Margatoxin inhibits VEGF-induced hyperpolarization, proliferation and nitric oxide production of human endothelial cells
This work was published before the author joined Aga Khan University.
Vascular endothelial growth factor (VEGF) induces proliferation of endothelial cells (EC) in vitro and angiogenesis in vivo. Furthermore, a role of VEGF in K(+) channel, nitric oxide (NO) and Ca(2+) signaling was reported. We examined whether the K(+) channel blocker margatoxin (MTX) influences VEGF-induced signaling in human EC.
Fluorescence imaging was used to analyze changes in the membrane potential (DiBAC), intracellular Ca(2+) (FURA-2) and NO (DAF) levels in cultured human EC derived from human umbilical vein EC (HUVEC). Proliferation of HUVEC was examined by cell counts (CC) and [(3)H]-thymidine incorporation (TI).
VEGF (5--50 ng/ml) caused a dose-dependent hyperpolarization of EC, with a maximum at 30 ng/ml (n=30, p<0.05). This effect was completely blocked by MTX (5 micromol/l). VEGF caused an increase in transmembrane Ca(2+) influx (n=30, p<0.05) that was sensitive to MTX and the blocker of transmembrane Ca(2+) entry 2-aminoethoxydiphenyl borate (APB, 100 micromol/l). VEGF-induced NO production was significantly reduced by MTX, APB and a reduction in extracellular Ca(2+) (n=30, p<0.05). HUVEC proliferation, examined by CC and TI, was significantly increased by VEGF and inhibited by MTX (CC: -58%, TI --121%); APB (CC --99%, TI--187%); N-monomethyl-L-arginine (300 micromol/l: CC: -86%, TI --164%).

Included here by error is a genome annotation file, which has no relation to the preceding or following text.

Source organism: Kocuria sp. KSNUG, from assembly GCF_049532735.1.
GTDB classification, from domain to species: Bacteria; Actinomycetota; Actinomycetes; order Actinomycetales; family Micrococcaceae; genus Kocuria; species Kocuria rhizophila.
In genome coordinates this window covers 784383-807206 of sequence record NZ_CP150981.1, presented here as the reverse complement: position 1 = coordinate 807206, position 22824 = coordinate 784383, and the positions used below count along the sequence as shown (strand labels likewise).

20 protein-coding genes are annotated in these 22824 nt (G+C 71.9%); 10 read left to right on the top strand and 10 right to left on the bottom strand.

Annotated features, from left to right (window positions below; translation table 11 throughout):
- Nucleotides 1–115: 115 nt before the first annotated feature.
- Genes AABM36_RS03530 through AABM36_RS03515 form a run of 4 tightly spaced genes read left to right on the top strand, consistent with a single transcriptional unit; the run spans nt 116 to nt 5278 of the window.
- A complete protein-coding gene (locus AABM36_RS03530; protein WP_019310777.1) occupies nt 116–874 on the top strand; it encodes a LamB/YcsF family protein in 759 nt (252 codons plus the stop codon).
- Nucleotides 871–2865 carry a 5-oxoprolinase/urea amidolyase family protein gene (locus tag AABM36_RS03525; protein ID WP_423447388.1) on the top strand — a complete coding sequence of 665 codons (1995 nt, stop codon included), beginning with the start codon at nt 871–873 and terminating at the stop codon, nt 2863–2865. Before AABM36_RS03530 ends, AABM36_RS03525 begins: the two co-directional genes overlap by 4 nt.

VEGF caused an MTX-sensitive hyperpolarization which results in an increased transmembrane Ca(2+) entry that is responsible for the effects on endothelial proliferation and NO production.